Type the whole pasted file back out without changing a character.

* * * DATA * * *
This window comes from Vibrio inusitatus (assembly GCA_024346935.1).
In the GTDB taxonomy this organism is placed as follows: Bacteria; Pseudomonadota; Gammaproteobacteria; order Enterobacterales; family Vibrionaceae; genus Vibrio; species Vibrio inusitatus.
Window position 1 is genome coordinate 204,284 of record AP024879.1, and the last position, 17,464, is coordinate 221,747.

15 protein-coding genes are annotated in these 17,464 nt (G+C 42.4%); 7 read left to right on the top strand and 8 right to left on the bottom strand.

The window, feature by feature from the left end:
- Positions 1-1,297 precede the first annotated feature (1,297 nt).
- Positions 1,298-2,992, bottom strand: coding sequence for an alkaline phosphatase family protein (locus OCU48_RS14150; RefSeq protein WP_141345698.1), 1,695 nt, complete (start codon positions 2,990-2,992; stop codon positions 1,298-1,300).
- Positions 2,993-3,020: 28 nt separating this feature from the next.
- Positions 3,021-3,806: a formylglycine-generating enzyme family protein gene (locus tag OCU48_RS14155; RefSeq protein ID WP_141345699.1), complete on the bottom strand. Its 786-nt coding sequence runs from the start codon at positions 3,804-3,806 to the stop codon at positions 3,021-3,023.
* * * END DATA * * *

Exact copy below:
This window comes from Vibrio inusitatus (assembly GCA_024346935.1).
In the GTDB taxonomy this organism is placed as follows: Bacteria; Pseudomonadota; Gammaproteobacteria; order Enterobacterales; family Vibrionaceae; genus Vibrio; species Vibrio inusitatus.
Window position 1 is genome coordinate 204,284 of record AP024879.1, and the last position, 17,464, is coordinate 221,747.

15 protein-coding genes are annotated in these 17,464 nt (G+C 42.4%); 7 read left to right on the top strand and 8 right to left on the bottom strand.

The window, feature by feature from the left end:
- Positions 1-1,297 precede the first annotated feature (1,297 nt).
- Positions 1,298-2,992, bottom strand: coding sequence for an alkaline phosphatase family protein (locus OCU48_RS14150; RefSeq protein WP_141345698.1), 1,695 nt, complete (start codon positions 2,990-2,992; stop codon positions 1,298-1,300).
- Positions 2,993-3,020: 28 nt separating this feature from the next.
- Positions 3,021-3,806: a formylglycine-generating enzyme family protein gene (locus tag OCU48_RS14155; RefSeq protein ID WP_141345699.1), complete on the bottom strand. Its 786-nt coding sequence runs from the start codon at positions 3,804-3,806 to the stop codon at positions 3,021-3,023.